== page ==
Monthly Archives: June, 2012

Chantal Mak, ‘Unweaving the CESL: Legal-Economic Reason and Institutional Imagination in European Contract Law’

Abstract: From a law-and-economics perspective, the European Commission’s proposal for the introduction of an optional Common European Sales Law (CESL) has been criticized for over-regulating consumer sales law in Europe and for being likely to yield more costs than benefits. In defense of CESL, it is submitted here that its optional nature may mitigate the […]

Grace and Leverty, ‘How Tort Reform Affects Insurance Markets’

Abstract: The impact of a law depends on both its current legal status and expectations about its future constitutionality. We investigate the effect of tort reform by segmenting reforms into those that are eventually declared unconstitutional (temporary) and those that are unchallenged or upheld (permanent). We find permanent tort reforms lower medical malpractice insurance losses […]

Chris Willett, ‘General Clauses and the Competing Ethics of European Consumer Law in the UK’

Abstract: EU ‘general clauses’ on fairness offer significant potential for improved consumer protection. However, the Supreme Court has interpreted the unfair terms general clause and a related provision by reference to an underlying ethic of self interest and self reliance’; and the same approach is possible under the unfair practices general clauses. This is a […]

Alan Calnan, ‘The Distorted Reality of Civil Recourse Theory’

Abstract: This article provides an alternative critique of civil recourse theory, which describes Torts as a scheme of private rights for the redress of legal wrongs and rejects as insignificant ‘pure’ strict liability and all doctrines and concepts shaped solely by instrumental concerns. Previous detractors have challenged the theory’s conception of duty or questioned its […]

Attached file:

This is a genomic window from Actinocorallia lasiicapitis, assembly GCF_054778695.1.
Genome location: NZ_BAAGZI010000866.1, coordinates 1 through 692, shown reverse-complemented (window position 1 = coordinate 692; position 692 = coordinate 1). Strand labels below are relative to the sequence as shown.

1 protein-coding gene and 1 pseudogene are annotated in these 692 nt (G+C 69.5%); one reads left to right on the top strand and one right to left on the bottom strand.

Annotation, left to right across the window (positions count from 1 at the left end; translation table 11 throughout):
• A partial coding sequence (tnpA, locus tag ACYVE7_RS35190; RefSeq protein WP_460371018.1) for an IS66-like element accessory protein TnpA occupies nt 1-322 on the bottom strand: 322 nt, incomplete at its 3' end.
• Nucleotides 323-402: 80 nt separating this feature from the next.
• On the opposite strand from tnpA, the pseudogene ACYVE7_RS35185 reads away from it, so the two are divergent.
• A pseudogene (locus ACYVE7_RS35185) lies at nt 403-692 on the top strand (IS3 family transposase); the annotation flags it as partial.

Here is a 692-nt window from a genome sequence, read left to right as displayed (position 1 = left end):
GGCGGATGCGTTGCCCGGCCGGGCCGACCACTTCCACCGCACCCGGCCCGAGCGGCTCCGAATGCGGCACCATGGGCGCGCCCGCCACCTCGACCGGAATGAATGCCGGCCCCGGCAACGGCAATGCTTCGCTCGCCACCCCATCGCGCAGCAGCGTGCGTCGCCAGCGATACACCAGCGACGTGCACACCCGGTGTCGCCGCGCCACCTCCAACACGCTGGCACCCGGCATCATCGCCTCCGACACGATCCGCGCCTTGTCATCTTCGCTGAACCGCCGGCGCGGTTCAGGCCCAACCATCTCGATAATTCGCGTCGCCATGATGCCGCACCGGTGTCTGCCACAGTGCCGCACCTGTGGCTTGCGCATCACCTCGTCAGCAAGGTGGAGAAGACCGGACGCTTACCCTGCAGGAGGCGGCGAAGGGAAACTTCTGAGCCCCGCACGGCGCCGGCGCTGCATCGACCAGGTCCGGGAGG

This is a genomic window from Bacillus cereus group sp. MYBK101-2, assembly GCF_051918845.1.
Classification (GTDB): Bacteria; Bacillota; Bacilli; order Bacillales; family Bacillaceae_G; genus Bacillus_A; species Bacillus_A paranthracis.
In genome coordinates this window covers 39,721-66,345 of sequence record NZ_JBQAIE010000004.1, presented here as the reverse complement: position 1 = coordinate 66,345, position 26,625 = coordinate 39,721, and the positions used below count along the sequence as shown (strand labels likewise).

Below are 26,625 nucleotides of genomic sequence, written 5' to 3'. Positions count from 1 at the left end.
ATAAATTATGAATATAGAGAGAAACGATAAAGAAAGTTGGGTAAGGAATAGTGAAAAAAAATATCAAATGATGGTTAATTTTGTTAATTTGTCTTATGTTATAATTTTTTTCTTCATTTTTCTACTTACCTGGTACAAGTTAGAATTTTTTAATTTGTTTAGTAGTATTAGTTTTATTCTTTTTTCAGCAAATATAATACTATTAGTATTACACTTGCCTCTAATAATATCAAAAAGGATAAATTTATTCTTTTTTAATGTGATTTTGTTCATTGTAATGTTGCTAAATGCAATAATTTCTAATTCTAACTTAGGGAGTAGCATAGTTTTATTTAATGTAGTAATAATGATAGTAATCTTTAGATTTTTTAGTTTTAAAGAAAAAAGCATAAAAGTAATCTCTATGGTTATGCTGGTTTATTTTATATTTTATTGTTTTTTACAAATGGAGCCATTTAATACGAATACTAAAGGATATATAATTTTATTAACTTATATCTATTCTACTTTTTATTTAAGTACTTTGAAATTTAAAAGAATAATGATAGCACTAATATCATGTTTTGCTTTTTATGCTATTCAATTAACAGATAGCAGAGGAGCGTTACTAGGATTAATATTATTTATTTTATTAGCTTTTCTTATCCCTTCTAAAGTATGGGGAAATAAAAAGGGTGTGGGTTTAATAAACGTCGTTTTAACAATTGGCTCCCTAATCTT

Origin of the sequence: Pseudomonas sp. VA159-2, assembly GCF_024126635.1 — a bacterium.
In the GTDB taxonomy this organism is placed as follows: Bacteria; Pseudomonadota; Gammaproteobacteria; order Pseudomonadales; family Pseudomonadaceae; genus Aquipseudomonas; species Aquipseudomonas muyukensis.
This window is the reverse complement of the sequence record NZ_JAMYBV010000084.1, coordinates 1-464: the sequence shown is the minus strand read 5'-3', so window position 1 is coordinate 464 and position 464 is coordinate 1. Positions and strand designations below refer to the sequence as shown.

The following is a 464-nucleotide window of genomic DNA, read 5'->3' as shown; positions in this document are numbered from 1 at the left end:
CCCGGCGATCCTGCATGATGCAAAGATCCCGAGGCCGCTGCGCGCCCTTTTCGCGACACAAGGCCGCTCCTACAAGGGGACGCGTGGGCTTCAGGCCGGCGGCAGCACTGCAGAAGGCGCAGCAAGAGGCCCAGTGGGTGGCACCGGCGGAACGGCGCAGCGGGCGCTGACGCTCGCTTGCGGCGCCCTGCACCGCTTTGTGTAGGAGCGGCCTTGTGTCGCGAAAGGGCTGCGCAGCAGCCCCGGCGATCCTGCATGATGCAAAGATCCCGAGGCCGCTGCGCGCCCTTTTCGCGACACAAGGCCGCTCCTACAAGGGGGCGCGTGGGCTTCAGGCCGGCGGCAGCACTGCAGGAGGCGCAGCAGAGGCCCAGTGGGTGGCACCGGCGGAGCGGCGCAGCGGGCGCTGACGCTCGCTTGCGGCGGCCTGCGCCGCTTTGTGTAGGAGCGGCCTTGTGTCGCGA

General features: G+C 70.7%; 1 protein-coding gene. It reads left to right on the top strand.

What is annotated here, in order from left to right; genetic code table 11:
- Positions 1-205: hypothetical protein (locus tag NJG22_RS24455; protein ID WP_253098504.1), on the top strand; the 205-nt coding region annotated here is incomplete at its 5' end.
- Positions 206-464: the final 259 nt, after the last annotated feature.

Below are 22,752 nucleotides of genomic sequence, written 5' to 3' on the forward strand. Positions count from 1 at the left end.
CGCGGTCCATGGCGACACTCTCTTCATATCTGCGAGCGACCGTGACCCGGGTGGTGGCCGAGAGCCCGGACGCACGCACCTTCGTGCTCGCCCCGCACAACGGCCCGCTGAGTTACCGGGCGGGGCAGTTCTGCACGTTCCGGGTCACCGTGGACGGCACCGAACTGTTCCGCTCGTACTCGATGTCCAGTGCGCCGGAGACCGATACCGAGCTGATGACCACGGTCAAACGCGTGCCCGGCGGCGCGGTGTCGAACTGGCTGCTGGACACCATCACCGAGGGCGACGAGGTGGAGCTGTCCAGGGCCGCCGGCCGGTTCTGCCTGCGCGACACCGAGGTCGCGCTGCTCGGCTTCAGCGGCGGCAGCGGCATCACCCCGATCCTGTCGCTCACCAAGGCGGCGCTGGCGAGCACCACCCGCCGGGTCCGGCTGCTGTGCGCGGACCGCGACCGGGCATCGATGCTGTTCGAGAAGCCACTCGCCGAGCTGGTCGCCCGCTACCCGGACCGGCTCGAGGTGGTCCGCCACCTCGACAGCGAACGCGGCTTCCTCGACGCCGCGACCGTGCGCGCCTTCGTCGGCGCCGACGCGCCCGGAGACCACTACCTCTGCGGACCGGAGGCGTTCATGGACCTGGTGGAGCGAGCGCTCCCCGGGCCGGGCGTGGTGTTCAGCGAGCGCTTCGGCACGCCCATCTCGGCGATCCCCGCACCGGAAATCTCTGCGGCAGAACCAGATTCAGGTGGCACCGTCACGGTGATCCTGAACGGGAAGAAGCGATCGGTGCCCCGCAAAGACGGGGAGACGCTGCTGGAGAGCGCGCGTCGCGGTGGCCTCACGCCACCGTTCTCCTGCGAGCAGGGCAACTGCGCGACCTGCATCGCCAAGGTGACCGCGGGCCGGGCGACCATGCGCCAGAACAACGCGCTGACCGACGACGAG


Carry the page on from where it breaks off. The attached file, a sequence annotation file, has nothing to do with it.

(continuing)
Monu Bedi, ‘Contract Breaches and the Criminal/Civil Divide: An Inter-Common Law Analysis’

Abstract: Scholars have long debated why certain common law breaches in American jurisprudence receive criminal punishment (imprisonment) while others only receive civil sanctions (monetary damages). Scholars like Richard Posner and Guido Calabresi/A Douglas Melamed have used economic-based models and the notion of efficiency to explain why tort breaches only receive civil sanctions but crimes receive […]

Goldberg and Zipursky, ‘Rights and Responsibility in the Law of Torts’

Abstract: An adequate understanding of tort law requires distinguishing four senses in which ‘rights’ figure in tort. First and most obviously, tort law imposes duties on actors to refrain from injuring others that are correlative to rights not to be injured in the ways proscribed by tort law. Second, tort law confers on one who […]

Micklitz and Patterson, ‘From the Nation State to the Market: The evolution of EU private law’

Abstract: The State exists to deliver security and welfare to citizens. One of the principal functions of the State is to enhance welfare through the production of legal regimes. Law contributes to welfare in many ways, one of which is in its contacts with markets. In this chapter, we trace the evolution of the role […]

Sean Williams, ‘Lost Life and Life Projects’

Abstract: This Article provides the first analysis of wrongful death damages from the perspective of individual justice accounts of tort law. There is a widespread belief that wrongful death damages are incoherent. Currently, tort law responds only to the harms of the decedent’s living relatives. Drawing on deterrence rationales, Cass Sunstein, Eric Posner, and others […]

Hugh Breakey, ‘Property Concepts’

“Concepts of property are used to describe the legal and ethical entitlements that particular people or groups have to use to manage particular resources. Beyond that most general definition of ‘property’ however, philosophical controversy reigns. Political and legal philosophers disagree on what types of entitlements are essential elements of property, and on the shape and […]

Andrew Robertson, ‘Policy-based reasoning in duty of care cases’

Abstract: This paper seeks to develop a deeper understanding of the role of policy-based reasoning in the determination of duty of care questions. In order to do this, the first part explores the distinction between considerations of interpersonal justice and considerations of community welfare in the determination of duty questions. While imperfect, the distinction illuminates […]